• Question #1’: How correct is the Fermat test?
• The algorithm is ½-correct with one-sided error.
• The algorithm has 0.5 probability of saying “yes N is prime” when N is not prime.
• But when the algorithm says “no N is not prime”, then N must not be prime (by contrapositive of Fermat's Little Theorem)
Amplification
• Repeat the test
• Decrease the probability of error:

C = Composite; P = Prime

P(Correct)
• k trials gives 1/(2k) probability of being incorrect when the answer is "prime“

P(Correct) =

Modified Primality Test

function primality2(N)

Input: Positive integer N

Output: yes/no

for i = 1 to k do:

a = uniform(1..N-1)

if (modexp(a, N-1, N) == 1):

// possibly prime; do nothing

else: return “not prime”

return yes

Greatest Common Divisor
• Euclid’s rule:
• gcd(x, y) = gcd (x mod y, y) = gcd(y, x mod y)
• Can compute gcd(x,y) for large x, y by modular reduction until we reach the base case!

function Euclid (a,b)

Input: Two integers a and b with a  b  0 (n-bit integers)

Output: gcd(a,b)

if b=0: return a

return Euclid(b, a mod b)

Example
• gcd(25, 11)
3 Questions
• 1. Is it Correct?
• 2. How long does it take?
• 3. Can we do better?
Analysis

function Euclid (a,b)

Input: Two integers a and b with a  b  0 (n-bit integers)

Output: gcd(a,b)

if b=0: return a

return Euclid(b, a mod b)

Bezout’s Identity
• For two integers a, band their GCD d, there exist integers x and y such that:
Extended Euclid Algorithm

function extended-Euclid (a, b)

Input: Two positive integers a & b with a  b  0 (n-bits)

Output: Integers x, y, d such that d = gcd(a, b)and ax + by = d

if b=0: return (1,0,a)

(x’, y’, d) = extended-Euclid(b, a mod b)

return (y’, x’ – floor(a/b)y’, d)

Example
• Note: there’s a great worked example of how to use the extended-Euclid algorithm on Wikipedia here:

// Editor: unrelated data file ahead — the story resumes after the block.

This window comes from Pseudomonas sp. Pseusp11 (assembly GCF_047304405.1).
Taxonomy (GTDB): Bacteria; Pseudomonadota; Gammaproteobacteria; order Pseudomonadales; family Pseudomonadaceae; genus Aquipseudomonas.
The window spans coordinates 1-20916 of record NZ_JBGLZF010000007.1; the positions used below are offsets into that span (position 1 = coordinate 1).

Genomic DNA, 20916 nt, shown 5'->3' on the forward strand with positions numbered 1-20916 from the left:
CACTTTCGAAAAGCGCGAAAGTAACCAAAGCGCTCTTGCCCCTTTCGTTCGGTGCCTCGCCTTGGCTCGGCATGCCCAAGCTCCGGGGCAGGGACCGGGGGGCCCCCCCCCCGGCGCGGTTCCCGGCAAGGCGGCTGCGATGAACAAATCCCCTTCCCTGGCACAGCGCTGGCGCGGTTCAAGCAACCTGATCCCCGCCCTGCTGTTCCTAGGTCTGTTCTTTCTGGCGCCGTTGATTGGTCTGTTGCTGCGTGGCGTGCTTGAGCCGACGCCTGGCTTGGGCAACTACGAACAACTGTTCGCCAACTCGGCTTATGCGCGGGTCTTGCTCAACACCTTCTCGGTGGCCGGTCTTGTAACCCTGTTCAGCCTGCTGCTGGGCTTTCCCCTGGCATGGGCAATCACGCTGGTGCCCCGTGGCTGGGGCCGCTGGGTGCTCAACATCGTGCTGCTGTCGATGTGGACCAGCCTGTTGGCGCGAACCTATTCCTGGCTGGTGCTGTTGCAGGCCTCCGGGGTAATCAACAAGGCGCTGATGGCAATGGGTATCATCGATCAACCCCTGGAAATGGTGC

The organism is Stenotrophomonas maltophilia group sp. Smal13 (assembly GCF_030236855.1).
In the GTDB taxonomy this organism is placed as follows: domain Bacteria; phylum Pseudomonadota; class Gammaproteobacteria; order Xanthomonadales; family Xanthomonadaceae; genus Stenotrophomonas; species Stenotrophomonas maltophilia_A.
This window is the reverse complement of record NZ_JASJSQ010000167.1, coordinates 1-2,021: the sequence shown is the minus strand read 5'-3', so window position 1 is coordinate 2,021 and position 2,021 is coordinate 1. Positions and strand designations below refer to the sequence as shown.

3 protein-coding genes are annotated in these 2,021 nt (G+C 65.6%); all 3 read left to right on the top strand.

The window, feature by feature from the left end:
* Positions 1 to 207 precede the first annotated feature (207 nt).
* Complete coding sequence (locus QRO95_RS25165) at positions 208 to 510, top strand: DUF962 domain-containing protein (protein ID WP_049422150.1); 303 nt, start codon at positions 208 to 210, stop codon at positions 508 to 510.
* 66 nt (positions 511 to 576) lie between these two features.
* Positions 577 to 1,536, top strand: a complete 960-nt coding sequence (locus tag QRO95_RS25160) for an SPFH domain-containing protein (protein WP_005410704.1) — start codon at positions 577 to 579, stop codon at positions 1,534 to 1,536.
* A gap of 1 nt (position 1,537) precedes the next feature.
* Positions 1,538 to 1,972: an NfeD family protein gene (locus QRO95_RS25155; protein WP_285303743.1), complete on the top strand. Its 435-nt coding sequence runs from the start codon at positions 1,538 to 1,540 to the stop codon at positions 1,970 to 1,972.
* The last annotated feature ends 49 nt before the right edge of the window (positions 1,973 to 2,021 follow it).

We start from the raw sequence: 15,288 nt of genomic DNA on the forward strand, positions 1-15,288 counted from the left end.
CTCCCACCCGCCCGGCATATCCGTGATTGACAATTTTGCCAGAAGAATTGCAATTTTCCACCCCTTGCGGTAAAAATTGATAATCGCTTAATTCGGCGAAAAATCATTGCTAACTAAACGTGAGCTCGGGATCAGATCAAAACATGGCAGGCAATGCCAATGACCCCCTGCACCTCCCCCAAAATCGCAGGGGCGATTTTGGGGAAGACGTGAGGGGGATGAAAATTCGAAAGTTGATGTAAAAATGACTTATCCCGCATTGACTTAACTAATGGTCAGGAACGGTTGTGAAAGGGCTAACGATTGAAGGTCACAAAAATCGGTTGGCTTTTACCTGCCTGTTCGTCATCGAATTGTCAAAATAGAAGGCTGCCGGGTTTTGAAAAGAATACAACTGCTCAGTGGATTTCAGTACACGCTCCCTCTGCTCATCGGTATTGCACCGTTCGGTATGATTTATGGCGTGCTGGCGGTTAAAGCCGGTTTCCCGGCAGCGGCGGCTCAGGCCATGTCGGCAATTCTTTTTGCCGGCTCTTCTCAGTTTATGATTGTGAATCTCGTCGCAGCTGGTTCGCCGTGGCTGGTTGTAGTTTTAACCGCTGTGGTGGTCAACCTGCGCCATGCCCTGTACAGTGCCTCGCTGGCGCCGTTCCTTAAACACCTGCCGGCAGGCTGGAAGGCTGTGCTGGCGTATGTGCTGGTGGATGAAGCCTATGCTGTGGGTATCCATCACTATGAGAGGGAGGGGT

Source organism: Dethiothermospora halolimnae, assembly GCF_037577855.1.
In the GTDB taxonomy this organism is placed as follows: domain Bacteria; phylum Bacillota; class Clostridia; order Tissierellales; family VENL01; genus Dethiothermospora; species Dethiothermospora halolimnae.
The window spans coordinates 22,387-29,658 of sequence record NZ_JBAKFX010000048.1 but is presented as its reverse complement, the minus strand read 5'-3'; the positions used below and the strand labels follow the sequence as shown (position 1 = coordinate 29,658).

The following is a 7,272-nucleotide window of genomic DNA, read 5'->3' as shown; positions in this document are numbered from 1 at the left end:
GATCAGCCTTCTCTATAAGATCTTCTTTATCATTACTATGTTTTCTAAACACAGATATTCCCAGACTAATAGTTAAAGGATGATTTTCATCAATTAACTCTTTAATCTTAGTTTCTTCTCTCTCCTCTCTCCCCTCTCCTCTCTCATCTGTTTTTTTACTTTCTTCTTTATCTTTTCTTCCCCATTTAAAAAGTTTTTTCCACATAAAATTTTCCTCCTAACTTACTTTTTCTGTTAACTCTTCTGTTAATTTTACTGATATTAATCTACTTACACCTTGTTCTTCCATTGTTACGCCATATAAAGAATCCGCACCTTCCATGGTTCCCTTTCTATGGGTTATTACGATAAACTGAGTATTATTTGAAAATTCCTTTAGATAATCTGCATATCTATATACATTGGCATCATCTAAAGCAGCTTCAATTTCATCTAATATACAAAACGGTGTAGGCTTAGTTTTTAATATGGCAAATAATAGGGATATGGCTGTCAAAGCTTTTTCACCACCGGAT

http://en.wikipedia.org/wiki/Extended_Euclidean_algorithm

• And another linked from the reading column on the schedule for today
Multiplicative Inverses
• In the rationals, what’s the multiplicative inverse of a?
• In modular arithmetic (modulo N), what is the multiplicative inverse?
Multiplicative Inverses
• In the rationals, what’s the multiplicative inverse of a?
• In modular arithmetic (modulo N), what is the multiplicative inverse?
Finding Multiplicative Inverses(Modulo N)
• Modular division theorem: For any a mod N, a has a multiplicative inverse modulo N if and only if it is relatively prime to N.
• Significance of extended-Euclid algorithm:
• When two numbers, and , are relatively prime
• extended-Euclid algorithm produces and such that
• Thus,
• Because for all integers
• Then is the multiplicative inverse of modulo
• i.e., I can use extended-Euclid to compute the multiplicative inverse of mod
Multiplicative Inverses
• The multiplicative inverse mod is exactly what we will need for RSA key generation
• Notice also: when and are relatively prime, we can perform modular division in this way
Next
• RSA
Assignment
• Read and Understand: Section 1.4
• HW #3: 1.9, 1.18, 1.20
• Finish your project #1 early!
• Submit on Wednesday by 5pm